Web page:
Returning to the specific description of the embodiment, the temperature is preferably raised to about 650 F [343 C] in the PORCUPINE dryer. Higher or lower temperatures (400-800 F [204-427C]) can be employed depending upon the nature of the catalyst and liquids to vaporized. The removed vapors are carried away by conduit 170, which includes heat exchanger 172. Any condensed liquid products can be delivered by conduit 174 to wax separator 176 and the remaining gas effluent may be used in a combustor. The purge gas, or sweep gas, is supplied by conduit 178 and is preferably about 0.1 to 10 standard cubic feet (scf) [0.0028 to 0.2832 standard cubic meter] of inert gas per pound [˜0.45 Kg] of slurry, or more preferably 1-3 scf [0.028-0.085 scm] of inert gas per pound [˜0.45 Kg] of slurry. The free-flowing, powder catalyst is delivered to catalyst hopper and loading cell 182. From there, the powdered catalyst is delivered pneumatically to the oxygen-treatment-and-reduction vessel 186 by conduit 188. While vessel 186 is shown and described as a single vessel, it may be two separate, but connected, vessels (or more as shown in FIG. 4).
When the catalyst arrives at de-waxer/dryer 150 it probably has about 60-70 wt. % catalyst (30-40 wt. % hydrocarbon product). A significant portion of the product with the catalyst is removed in the dryer, but not all. There is still probably something on the order of about 10-15 wt. % of product when the catalyst is delivered to vessel 186. Once, there it may be burned to remove some more.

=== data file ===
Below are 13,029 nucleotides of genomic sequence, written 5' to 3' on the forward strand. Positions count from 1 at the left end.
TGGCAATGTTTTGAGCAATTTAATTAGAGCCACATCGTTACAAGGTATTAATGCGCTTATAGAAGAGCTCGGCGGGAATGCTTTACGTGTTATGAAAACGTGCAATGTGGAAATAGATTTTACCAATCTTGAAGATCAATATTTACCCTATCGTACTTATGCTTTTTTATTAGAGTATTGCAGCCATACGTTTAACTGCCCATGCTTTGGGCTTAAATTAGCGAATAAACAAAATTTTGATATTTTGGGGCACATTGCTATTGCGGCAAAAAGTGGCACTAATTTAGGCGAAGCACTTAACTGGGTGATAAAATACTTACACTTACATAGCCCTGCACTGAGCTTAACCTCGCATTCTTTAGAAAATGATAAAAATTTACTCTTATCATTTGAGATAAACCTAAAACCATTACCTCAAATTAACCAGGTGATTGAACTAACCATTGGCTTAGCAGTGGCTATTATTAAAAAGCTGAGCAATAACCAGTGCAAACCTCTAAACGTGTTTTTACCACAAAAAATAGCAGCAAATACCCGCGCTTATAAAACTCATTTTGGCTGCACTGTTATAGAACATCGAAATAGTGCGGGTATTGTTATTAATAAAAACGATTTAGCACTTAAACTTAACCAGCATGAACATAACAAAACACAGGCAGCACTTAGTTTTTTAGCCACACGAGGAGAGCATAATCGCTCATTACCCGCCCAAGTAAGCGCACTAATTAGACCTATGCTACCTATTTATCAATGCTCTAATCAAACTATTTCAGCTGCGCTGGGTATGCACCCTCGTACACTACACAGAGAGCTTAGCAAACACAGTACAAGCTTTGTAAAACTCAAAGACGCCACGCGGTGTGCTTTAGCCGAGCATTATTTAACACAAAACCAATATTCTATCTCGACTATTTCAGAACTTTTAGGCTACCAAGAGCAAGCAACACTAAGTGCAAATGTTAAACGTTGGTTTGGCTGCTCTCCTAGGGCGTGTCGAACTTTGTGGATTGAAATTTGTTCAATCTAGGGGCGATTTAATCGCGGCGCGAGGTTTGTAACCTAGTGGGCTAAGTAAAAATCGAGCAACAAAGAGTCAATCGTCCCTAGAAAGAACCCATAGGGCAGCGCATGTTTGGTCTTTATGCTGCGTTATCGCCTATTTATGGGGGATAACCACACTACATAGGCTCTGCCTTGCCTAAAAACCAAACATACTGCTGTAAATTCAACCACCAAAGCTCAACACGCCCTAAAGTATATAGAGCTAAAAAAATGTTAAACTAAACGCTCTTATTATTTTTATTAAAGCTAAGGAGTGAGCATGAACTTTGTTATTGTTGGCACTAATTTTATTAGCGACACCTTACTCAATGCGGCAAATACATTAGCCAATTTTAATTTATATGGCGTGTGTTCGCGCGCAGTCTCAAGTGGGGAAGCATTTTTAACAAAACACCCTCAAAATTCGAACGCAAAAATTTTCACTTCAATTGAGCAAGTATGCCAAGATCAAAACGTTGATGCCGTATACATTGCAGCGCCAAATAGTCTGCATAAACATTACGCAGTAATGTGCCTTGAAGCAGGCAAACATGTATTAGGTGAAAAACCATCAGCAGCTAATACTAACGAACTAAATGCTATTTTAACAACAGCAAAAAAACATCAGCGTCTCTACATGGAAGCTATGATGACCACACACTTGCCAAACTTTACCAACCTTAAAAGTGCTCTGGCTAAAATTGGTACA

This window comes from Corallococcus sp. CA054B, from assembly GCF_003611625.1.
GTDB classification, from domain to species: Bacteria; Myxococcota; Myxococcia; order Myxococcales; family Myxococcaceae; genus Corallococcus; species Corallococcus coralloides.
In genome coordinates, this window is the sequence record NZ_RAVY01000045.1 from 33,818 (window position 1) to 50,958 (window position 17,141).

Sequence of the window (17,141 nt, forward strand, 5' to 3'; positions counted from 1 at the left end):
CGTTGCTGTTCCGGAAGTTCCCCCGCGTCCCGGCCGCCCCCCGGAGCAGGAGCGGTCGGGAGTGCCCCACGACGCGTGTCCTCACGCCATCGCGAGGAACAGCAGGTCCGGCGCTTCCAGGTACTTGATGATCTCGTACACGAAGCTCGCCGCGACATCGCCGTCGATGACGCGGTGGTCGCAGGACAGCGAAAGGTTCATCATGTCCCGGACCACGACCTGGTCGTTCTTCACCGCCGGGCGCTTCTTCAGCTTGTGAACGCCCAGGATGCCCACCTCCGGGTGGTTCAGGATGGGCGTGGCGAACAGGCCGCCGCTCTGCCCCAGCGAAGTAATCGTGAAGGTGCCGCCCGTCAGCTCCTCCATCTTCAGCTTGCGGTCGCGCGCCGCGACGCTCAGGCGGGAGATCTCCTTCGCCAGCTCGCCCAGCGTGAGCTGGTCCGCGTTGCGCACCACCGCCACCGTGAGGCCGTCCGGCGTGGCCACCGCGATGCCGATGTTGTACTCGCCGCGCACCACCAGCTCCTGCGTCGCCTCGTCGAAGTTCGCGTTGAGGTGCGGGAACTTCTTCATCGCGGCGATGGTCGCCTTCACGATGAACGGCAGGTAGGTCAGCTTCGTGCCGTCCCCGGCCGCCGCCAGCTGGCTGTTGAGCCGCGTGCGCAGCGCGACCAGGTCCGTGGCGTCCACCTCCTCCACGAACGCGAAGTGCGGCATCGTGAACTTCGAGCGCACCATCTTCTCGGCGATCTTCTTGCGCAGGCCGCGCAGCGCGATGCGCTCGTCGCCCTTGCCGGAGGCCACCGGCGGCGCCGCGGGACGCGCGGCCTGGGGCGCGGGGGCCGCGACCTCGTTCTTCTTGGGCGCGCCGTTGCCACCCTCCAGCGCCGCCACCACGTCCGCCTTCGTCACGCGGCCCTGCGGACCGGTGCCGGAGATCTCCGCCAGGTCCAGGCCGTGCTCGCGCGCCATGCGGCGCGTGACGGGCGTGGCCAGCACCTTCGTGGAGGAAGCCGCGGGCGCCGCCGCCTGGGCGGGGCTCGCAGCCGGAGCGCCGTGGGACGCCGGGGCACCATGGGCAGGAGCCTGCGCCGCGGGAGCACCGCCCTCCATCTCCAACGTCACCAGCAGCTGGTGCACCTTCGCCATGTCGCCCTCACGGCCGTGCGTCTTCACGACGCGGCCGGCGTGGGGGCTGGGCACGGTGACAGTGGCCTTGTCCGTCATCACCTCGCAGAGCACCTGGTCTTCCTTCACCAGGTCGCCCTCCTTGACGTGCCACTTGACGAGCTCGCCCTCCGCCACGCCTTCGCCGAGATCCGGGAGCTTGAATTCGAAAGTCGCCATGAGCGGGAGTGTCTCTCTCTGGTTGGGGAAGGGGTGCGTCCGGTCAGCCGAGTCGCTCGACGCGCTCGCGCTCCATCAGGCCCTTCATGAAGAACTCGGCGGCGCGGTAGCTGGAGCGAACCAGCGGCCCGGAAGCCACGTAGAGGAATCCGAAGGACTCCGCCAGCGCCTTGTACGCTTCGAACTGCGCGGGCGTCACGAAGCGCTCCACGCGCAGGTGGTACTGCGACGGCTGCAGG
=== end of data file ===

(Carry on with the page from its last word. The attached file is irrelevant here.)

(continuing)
Upon arriving at oxygen-treatment-and-reduction vessel 186, the powder may be fluidized with gas from a gas-supply conduit 189 and then heated to temperatures higher than those that were reached in the dryer 150, e.g., it may be raised to as high as 1000 F [538 C] or as high as can be achieved without unwanted reactions taking place in the catalyst metal or support. The temperature is raised by flowing an inert (e.g., nitrogen or argon or other gas that does not change the catalyst characteristics). The flow velocity is preferably in the range of 2-13 cm/sec to ensure that the particles are fluidized but not entraining out of vessel 186. Consider for example, the additional heating with nitrogen described in Example 3 below. This oxidation step removes additional wax through conduit 190. Conduit 191 carries wax away for particle fine removal and then on to storage or for other uses. This stream can also be recycled to the gas inlet of vessel 186 by a recycle conduit, e.g., conduit 192 that delivers it to gas supply line 189.